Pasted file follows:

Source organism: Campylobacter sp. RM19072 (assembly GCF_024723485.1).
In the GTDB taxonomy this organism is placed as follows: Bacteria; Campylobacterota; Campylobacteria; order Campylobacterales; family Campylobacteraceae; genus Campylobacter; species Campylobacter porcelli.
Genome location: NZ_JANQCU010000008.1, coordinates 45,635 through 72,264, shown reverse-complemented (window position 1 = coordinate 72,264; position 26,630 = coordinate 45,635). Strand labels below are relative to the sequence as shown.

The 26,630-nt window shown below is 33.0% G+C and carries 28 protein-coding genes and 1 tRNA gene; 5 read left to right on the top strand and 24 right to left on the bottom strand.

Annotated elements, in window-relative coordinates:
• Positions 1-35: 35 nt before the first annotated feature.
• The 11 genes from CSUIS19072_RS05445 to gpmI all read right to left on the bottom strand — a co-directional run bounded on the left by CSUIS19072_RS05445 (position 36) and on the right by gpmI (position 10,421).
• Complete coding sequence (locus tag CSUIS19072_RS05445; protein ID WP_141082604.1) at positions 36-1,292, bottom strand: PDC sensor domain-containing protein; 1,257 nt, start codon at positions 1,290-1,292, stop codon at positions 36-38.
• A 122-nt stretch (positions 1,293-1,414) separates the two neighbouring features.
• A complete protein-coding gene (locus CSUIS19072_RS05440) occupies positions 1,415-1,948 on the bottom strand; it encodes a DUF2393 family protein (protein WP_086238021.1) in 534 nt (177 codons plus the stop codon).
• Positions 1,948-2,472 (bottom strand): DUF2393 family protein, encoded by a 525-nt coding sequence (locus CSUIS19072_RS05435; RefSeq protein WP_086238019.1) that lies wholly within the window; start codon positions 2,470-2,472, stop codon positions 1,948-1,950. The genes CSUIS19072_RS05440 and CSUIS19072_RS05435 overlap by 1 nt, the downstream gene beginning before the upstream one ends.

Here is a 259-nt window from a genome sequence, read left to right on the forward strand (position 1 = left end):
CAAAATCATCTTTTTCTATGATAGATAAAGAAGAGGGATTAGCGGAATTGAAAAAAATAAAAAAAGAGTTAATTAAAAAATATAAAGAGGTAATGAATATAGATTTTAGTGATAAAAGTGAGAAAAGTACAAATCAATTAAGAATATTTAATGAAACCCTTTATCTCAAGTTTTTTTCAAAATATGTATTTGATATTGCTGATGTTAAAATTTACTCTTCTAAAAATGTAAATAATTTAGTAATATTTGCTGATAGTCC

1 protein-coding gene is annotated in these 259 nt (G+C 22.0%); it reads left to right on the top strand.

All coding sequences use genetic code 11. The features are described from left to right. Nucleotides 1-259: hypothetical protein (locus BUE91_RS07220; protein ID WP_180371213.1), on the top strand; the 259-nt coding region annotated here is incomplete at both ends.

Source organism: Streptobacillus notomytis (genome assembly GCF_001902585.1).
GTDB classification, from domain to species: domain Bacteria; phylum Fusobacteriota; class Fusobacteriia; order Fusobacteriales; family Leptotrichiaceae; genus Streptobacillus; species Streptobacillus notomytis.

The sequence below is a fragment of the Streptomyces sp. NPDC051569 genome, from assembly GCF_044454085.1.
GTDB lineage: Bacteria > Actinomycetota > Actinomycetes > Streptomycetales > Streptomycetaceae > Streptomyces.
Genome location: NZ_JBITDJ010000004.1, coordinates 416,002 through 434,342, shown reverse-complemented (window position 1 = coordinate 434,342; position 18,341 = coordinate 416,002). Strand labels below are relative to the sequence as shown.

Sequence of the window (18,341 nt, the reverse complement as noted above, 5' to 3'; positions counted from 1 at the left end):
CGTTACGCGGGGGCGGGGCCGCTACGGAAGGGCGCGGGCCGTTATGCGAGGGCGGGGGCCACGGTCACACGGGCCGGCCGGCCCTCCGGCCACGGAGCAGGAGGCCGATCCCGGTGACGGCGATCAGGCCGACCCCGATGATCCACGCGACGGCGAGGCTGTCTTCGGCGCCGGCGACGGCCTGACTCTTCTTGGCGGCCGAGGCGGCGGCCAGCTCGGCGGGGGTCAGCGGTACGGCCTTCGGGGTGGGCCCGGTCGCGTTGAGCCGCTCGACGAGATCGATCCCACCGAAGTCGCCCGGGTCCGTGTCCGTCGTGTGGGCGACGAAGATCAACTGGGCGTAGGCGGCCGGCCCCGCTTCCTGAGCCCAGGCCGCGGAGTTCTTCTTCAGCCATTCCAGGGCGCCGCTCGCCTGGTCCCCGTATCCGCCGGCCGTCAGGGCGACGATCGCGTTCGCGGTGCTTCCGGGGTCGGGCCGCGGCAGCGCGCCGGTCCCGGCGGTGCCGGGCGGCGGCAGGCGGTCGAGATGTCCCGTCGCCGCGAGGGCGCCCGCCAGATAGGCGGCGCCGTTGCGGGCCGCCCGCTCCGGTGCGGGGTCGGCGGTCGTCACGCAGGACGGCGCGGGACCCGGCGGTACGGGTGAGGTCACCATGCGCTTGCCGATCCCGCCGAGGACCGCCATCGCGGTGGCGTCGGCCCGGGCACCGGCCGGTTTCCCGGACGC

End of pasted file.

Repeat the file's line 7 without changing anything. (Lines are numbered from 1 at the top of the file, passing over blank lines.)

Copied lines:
• The 11 genes from CSUIS19072_RS05445 to gpmI all read right to left on the bottom strand — a co-directional run bounded on the left by CSUIS19072_RS05445 (position 36) and on the right by gpmI (position 10,421).